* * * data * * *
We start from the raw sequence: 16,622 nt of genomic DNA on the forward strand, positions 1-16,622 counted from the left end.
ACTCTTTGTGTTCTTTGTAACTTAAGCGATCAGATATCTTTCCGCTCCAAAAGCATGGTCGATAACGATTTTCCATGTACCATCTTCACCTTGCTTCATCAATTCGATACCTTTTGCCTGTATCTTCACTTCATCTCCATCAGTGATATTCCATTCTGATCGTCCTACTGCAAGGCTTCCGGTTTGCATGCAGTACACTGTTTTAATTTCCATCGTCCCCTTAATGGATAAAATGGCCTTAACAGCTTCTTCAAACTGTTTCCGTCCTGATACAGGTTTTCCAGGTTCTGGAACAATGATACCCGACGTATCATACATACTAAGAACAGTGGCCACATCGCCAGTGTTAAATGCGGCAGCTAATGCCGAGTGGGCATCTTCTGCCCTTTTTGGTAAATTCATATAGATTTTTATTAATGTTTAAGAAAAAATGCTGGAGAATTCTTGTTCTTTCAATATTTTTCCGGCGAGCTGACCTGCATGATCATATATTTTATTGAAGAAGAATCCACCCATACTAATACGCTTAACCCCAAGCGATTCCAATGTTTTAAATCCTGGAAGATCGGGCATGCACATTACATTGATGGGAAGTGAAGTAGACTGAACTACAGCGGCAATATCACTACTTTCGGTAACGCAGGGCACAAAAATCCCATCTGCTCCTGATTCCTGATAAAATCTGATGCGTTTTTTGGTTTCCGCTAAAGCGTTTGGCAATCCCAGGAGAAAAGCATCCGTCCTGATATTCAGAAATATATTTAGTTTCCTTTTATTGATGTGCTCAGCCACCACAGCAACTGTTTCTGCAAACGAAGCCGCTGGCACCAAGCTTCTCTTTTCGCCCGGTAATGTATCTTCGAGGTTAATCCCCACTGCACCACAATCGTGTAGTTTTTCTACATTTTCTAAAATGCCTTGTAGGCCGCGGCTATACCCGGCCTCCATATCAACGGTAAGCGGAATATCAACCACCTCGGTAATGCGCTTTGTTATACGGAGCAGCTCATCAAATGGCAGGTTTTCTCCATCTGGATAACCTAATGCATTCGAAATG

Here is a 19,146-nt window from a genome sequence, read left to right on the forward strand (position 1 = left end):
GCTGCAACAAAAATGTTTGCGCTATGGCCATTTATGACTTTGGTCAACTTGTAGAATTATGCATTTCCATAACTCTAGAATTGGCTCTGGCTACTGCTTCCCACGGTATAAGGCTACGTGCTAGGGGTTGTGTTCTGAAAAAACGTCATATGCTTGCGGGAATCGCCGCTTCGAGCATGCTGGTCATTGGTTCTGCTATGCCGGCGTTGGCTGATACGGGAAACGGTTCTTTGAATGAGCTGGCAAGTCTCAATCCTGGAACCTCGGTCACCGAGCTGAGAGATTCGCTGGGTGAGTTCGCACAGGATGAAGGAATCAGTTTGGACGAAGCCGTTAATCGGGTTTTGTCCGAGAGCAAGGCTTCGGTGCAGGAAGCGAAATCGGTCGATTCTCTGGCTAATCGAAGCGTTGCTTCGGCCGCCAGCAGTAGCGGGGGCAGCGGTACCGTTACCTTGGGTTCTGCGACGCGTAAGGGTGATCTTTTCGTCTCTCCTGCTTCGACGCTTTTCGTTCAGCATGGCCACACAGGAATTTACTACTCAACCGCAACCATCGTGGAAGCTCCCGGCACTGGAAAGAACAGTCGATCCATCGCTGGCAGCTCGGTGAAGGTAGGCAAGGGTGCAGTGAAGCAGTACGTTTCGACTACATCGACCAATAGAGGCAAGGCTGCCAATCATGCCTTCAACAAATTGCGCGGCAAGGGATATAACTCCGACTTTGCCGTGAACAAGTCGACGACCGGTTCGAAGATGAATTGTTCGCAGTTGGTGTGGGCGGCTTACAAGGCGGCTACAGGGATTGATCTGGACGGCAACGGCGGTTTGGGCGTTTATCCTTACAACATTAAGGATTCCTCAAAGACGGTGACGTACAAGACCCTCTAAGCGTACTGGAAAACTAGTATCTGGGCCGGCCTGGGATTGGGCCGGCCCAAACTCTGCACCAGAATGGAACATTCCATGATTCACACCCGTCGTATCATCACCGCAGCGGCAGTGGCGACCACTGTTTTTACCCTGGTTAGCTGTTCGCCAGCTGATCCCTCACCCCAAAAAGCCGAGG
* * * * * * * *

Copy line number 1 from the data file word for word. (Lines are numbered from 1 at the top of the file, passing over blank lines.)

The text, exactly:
We start from the raw sequence: 16,622 nt of genomic DNA on the forward strand, positions 1-16,622 counted from the left end.